Weird, I thought I had commented on this post last week? Apologies if I'm accidentally double commenting! Interesting note on the pasteurized eggs. I buy my eggs from an Amish farmer around here and apparently they just leave their eggs out for a month or more at room temp. Or they told me that if you rub this mineral oil on the outside of the egg it'll stay good for years? Great photo and recipe - my grandmother used to make these and they were delicious!
Hi Food Jaunts, that is weird - maybe it's a Blogger problem. Anyway, truly fresh eggs last for quite a while. I've heard about the mineral oil thing, but haven't had any reason to try it - interesting info, though. Thanks for the comment.
haha, yes to work in low humidity is essential, no doubt! The other day I was craving anis cookies, which are traditionally made in my home, so I decided to make some but with fennel seeds instead(similar liquorice aroma)but then I realized it couldn't work out because of the humidity and annoying insects.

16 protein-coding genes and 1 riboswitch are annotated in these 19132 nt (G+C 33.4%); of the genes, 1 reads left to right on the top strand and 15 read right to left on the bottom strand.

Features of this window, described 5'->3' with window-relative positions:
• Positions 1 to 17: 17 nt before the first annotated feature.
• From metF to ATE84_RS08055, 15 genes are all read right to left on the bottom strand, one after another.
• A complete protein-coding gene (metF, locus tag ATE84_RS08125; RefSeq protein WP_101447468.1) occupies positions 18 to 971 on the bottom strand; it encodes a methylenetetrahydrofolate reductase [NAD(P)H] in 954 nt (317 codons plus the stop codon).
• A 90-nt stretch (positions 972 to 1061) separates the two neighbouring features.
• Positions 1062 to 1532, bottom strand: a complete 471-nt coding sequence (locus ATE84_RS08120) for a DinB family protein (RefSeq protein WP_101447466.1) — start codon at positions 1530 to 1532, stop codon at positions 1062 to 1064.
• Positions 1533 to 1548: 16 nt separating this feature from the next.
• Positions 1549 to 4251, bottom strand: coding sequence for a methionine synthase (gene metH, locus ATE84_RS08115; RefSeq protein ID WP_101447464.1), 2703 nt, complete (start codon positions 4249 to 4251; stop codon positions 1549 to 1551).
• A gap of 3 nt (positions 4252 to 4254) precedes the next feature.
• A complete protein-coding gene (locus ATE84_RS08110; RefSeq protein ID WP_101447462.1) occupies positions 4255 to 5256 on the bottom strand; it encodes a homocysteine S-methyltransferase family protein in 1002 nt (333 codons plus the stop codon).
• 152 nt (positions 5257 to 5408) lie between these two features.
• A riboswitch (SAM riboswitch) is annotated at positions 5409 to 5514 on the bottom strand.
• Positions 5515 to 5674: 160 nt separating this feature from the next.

Yours look phenomenal, great job!!
Hi Helene, I like the idea of substituting fennel seeds. Our humidity is nowhere near what you must experience, so I can see how these cookies are no-go for you. Thanks for the comment.
I can imagine most of cookies flavor but I have no idea how these would taste with anise seeds in it! It would be such a joy to find out. What a beautiful cookie shot. I LOVE the first photo~~!
Hi Nami, anise works really well in cookies - worth trying sometime. Thanks for the kind words, and the comment.